Severe storms swept the Western part of the country this weekend, causing heavy flooding and dumping up to 11 feet of snow in the region plagued by wildfires just a few short months ago.
The storms, for all their severity, were little talked about in the face tomorrow’s New Hampshire primary election, the beginning of the NFL playoffs and the continued buzz about Roger Clemens’s alleged use of performance-enhancing drugs.
But the storms, in my opinion, deserved much more attention than they received. They did, after all, claim the lives of at least four people, with many others missing and injured.
And that’s not all. The storms also left hundreds of thousands without power. High winds and snow knocked down nearly 500 miles of power lines, and some folks could be in the dark for several days to come, as the bad weather is expected to continue at least through the early part of the week.
With the power failing on the West Coast, I thought it was a perfect time to discuss a source of power, indigenous to the area, that is rarely interrupted.
Although there are three types of geothermal power plants, the basic principle remains the same for each: heat from beneath the earth creates steam—either directly or indirectly—which is then used to power turbines and create electricity.
The underground heat needed to power turbines, however, is only adequate in certain parts of the world. Iceland, according to CEO of Iceland America Energy, Magnus Johannesson, gets 57% of its electricity from geothermal sources and heats 87% of its buildings with heat from beneath the ground. They use the free heat for everything from warming swimming pools to melting snow and ice on the streets.
In fact, with 80% of its electricity coming from renewable resources (the highest percentage in the world), Iceland actually has to produce CO2 to carbonate its soft drinks.
But when it comes to geothermal energy potential, the western US is no slouch. California and Nevada up to Oregon and Washington play host to the best geothermal resources in the county. And as they start to exploit that clean resource more and more, investors are starting to take notice.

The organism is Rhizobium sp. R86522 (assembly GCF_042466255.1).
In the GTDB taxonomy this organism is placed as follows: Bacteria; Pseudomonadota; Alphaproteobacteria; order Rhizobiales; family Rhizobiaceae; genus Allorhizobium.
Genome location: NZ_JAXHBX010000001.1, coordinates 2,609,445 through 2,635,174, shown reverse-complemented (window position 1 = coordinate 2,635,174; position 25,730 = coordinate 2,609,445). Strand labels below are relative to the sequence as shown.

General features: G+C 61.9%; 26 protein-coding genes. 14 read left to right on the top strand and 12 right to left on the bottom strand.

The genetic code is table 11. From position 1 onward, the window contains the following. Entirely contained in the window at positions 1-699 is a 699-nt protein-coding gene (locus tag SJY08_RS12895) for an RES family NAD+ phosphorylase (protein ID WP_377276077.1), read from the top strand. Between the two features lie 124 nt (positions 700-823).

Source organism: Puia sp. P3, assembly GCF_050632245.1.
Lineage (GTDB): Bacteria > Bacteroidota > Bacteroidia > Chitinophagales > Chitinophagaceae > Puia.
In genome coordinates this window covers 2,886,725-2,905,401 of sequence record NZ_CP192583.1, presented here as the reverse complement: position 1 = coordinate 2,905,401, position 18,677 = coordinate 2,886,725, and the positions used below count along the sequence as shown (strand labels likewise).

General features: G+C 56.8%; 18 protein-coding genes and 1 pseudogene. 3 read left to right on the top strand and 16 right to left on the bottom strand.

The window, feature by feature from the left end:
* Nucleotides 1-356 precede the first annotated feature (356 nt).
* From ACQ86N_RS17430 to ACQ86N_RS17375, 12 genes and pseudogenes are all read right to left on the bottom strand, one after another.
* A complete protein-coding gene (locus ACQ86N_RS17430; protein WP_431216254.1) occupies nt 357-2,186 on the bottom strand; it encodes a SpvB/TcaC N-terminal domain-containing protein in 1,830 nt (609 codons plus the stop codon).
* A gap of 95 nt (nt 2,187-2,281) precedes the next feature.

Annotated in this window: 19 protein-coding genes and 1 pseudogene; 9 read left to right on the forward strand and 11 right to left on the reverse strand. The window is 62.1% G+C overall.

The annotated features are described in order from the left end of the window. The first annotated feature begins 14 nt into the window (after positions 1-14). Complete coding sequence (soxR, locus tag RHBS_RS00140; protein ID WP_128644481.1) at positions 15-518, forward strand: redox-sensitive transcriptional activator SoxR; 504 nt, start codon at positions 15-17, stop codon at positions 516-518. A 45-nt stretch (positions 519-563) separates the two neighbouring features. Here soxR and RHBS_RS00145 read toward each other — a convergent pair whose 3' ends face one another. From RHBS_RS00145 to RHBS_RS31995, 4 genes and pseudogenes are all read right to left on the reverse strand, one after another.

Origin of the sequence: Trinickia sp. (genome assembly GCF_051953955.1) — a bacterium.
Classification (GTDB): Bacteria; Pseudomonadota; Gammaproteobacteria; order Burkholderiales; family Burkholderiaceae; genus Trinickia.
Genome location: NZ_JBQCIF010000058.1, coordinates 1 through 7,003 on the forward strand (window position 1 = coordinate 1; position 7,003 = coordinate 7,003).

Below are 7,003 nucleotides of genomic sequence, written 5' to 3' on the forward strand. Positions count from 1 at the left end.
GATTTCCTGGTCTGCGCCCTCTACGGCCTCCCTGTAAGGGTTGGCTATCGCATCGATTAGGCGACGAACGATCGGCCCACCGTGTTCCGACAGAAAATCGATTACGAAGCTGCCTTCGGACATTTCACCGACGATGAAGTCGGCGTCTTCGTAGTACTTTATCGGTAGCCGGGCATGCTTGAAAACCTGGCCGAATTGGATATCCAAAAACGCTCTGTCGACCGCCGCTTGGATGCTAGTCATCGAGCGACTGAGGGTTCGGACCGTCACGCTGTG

Just north of San Francisco, The Geysers is the largest dry steam field in the world, and began producing electricity as far back as 1960. That area has enough installed capacity to power nearly one million homes. Nearly all of the geothermal plants there are owned by Calpine Corporation (NYSE: CPN).
Another major geothermal hotspot is the Basin and Range geological formation that stretches from Oregon and Idaho down through central Mexico. This is the area of most rapid development in geothermal power and investment in geothermal energy stocks.
Construction of plants there began during the energy crisis of the 1980s and has been resurrected in the face of a new energy crisis, high oil prices and concern over climate change. The installed capacity in the area stands at only 235 MW, leaving huge room for expansion and investment.
Green Chip Stocks has already made lucrative gains by recommending geothermal stocks operating in that area of the country.
Raser Technologies, Inc. (NYSE: RZ) and Ormat Technologies, Inc. (NYSE: ORA) have already brought Green Chip Stocks subscribers gains of 337% and 237%, respectively. And we think there is plenty more to come.
Expansion of plants in California and Nevada, coupled with new plants in Idaho, Oregon and Washington, will provided thousands of megawatts of clean renewable power for millions of residents.
And as the number of megawatts climbs, so do the returns of savvy investors who knew about this trend early on.
Next week we’ll shed more light on emerging opportunities in geothermal energy stocks.
Until next time,